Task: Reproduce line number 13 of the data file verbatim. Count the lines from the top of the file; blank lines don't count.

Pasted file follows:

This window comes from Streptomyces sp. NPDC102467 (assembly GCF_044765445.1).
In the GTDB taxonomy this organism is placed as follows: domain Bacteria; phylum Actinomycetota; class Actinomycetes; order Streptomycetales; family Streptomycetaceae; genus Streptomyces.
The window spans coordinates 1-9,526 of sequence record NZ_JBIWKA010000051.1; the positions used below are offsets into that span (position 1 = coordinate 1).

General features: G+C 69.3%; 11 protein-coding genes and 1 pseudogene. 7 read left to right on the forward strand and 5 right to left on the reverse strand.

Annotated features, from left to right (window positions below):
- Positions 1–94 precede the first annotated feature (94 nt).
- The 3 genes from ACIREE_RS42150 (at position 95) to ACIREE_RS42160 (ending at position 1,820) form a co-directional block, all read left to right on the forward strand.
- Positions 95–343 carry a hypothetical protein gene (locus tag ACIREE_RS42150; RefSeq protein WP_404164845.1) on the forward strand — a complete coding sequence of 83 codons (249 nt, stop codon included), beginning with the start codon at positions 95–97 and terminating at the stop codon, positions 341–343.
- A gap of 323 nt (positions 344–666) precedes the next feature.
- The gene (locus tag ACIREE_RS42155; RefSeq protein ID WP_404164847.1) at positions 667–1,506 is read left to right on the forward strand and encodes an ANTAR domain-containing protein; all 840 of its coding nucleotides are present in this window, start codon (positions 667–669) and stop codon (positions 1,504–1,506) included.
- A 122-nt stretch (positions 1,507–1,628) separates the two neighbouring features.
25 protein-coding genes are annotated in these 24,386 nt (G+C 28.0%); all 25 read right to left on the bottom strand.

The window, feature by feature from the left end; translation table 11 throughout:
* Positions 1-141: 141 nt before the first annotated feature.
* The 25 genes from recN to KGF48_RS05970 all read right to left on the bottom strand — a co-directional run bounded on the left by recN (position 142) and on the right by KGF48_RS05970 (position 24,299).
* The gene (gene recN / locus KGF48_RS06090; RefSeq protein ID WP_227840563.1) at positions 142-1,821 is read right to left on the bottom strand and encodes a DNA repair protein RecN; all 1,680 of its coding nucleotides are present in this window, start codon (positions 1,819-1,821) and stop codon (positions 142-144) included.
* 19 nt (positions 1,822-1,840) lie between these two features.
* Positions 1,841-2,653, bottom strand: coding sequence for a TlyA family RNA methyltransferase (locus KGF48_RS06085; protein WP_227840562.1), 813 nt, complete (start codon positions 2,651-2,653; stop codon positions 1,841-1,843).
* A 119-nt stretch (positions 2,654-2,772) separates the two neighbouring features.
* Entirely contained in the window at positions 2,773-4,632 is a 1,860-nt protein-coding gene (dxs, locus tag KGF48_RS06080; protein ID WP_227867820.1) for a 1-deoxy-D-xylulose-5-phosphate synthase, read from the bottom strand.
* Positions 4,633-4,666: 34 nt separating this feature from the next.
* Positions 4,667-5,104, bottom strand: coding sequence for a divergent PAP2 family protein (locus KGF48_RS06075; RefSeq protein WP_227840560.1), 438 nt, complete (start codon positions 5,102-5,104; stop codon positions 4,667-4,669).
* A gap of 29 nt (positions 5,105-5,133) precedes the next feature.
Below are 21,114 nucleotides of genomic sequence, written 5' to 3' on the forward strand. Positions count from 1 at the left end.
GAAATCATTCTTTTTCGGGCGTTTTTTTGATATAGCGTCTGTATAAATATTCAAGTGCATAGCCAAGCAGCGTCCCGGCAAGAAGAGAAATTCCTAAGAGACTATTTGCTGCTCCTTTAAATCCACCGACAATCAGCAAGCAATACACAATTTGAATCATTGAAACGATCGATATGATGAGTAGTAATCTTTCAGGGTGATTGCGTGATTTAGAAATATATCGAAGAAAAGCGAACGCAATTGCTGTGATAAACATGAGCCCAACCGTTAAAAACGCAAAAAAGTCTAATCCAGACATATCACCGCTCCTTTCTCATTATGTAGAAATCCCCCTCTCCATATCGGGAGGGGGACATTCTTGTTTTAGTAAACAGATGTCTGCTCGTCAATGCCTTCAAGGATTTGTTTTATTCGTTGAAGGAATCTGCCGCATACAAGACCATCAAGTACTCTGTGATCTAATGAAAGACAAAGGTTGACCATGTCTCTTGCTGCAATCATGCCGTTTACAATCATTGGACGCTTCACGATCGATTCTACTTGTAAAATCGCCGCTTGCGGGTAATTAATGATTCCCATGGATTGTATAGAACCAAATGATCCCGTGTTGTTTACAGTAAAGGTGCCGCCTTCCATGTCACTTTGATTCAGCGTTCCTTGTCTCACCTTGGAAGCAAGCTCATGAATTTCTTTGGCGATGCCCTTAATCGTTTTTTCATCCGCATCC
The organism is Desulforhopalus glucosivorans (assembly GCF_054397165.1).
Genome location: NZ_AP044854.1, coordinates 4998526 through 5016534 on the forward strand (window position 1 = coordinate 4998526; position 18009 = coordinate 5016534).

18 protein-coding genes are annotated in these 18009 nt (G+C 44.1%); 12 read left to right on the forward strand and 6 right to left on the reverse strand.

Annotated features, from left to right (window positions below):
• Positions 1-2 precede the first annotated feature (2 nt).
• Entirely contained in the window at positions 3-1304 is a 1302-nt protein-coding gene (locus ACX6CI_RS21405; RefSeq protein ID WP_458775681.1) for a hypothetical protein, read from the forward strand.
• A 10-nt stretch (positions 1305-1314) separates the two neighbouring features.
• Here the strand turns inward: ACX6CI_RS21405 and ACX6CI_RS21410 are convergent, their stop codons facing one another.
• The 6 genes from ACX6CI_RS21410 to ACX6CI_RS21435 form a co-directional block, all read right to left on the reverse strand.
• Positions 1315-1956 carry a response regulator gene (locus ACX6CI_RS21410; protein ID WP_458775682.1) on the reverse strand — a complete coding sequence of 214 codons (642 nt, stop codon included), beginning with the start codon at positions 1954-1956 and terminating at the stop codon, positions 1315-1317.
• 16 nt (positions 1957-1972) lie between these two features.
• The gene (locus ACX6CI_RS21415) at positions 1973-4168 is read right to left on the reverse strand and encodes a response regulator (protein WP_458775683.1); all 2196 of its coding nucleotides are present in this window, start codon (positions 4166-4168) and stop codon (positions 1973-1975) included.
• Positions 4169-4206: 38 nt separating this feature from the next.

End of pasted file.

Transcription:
The window, feature by feature from the left end; translation table 11 throughout: